How far does the empirical evidence support the view that ‘nothing works’ in the punishment of the offenders?
In the 1970’s the ‘nothing works’ theory emerged by the works of a number of researchers doubting the effectiveness of probation and along with it rehabilitation as a means to reduce criminal offending, amongst others Robert Martinson (1974), who determined the idea of ‘nothing works’ in the first place. In 1974, Martinson stated that “…with few and isolated exceptions, the rehabilitative efforts, that have been reported so far have had no appreciable effect on recidivism.” (Sarre, 1999). This essay will try to trace out how far the empirical evidence in means of official statistics, studies and reports supports this theory.
In criminal justice, two major procedures of punishment are in use, custody and non-custodial punishments like probation and community orders as measures of rehabilitation. By analysing the re-offending rates of both of them and showing how much they differ from one another in empirical research, we will deduce how much the ‘nothing works’ phrase really describes the penal reality and to which extent this view is supported by the official data.
While taking a look at the official data, we have to keep in mind, that official statistics and further empirical evidence can very easily become subject to manipulation and thus are always to be viewed with a certain amount of precaution, as Scott warns. These statistics, studies or reports are only as valuable as their context and the circumstances under which they were commissioned. They can content errors, they do not include the ‘dark figures’, and they can be misinterpreted sometimes. Last, but not least, the crime rate is a ‘social construct’ and thus is not fully relevant and reliable (Scott, 2008, p.45). The inconsistency in criminal data already begins when collecting the data, as, due to Cavadino and Dignan, fewer than half of all crimes are reported to the police. In 2004/05 only 43 per cent of all crimes unveiled by BCS (British Crime Survey) were reported to the police, and only 32 per cent were officially recorded as crimes by the police. This means, in most cases when crimes are committed, the criminal justice agencies do not take any action at all (Cavadino & Dignan, 2007, p.2).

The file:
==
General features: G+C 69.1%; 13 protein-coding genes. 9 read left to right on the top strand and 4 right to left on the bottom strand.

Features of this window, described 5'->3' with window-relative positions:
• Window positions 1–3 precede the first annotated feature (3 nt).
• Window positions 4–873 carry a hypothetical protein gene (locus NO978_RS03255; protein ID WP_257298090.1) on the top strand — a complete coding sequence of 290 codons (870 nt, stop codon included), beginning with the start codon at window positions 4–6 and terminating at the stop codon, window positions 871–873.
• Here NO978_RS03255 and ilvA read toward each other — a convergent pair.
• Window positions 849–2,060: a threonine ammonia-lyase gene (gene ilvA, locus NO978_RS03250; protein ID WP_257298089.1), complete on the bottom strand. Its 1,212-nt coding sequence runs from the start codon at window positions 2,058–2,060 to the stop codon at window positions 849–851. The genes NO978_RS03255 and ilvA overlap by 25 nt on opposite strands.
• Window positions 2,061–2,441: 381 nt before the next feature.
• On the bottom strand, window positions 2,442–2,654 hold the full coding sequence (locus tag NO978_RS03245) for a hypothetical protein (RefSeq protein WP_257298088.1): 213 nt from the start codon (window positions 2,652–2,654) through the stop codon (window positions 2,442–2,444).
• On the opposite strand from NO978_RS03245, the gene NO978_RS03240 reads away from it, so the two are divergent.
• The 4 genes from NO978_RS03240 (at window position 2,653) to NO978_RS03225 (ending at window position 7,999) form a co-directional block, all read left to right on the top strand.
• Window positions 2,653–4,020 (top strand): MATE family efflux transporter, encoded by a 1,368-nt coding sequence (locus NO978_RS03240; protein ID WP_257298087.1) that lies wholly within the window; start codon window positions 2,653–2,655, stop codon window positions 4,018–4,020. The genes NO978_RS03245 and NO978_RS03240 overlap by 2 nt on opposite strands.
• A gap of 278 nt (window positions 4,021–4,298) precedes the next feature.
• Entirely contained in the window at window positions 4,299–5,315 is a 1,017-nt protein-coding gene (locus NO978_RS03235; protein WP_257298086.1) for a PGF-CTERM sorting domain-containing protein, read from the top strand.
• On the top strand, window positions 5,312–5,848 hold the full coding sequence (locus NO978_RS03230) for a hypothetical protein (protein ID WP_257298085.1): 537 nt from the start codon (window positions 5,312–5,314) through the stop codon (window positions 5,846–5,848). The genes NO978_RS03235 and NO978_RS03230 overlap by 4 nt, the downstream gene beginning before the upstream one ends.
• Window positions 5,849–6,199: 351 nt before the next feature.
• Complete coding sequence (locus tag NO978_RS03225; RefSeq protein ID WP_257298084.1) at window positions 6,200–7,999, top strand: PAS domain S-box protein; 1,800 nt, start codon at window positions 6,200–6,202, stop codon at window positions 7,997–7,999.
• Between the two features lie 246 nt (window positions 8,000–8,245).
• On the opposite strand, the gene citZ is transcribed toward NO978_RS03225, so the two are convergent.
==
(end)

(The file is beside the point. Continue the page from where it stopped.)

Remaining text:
After the emergence of rehabilitative penal strategies, such as community-based sanctions, in Europe and the U.S.A. in the 60’s, these rehabilitative principles were strongly called into question due to the work of Martinson and other researchers in the 70’s; a development, which was followed by an increasingly punitive penal policy in the 80’s and 90’s. During the 80’s, rehabilitative measures were nearly out of use, instead the focus was put on a reduction of prison numbers. The prison policy of ‘just deserts’, which aimed to give delinquents the punishment that was in proportion to their offences, came up. This ideology, which was manifested in the Criminal Justice Act 1991, was meant as a justification for retribution (Bacik, 2005 and Cavadino & Dignan, 2007, p.7).
The famous ‘Prison works’ statement (1993) of former Home Secretary Michael Howard (Home Secretary 1993-1997) marked the beginning of a phase of the so-called ‘new punitiveness’ in the U.K. (Cavadion & Dignan, 2007, p.7). And since then, the ‘penal crisis’ in the U.K. characterized by increasing committal rates and overcrowded prisons has kept continuing persistently as the numbers published by Newburn (2007, cited in Scott, 2008, p. 148-149) clearly show: in 1994, the average daily prison population in England and Wales amounted to a number of 48,621, in 2004 they already nearly doubled to 74,658. The prison numbers for 2005 (78,284) and 2006 (80,306) are even higher (Cavadino & Dignan, 2007, p. 15). But, it seems, the peak is not reached yet, according to a publication of Penal Reform International, naming the record of a 83,000 prisoners in June 2008 (PRI, 2008). Despite these alarming figures, we still have to be aware, that custody rates are, like all official data, subject to different influences. Higher custody rates do not necessarily correspond to higher crime rates, for custody rates are dependant on the court sentencing policy. For example, when less severe offences are responded to with a custody sentence instead of a community sentence, the custody rates are influenced in a negative way without really proving a higher level of crime in society (Councell, 2003).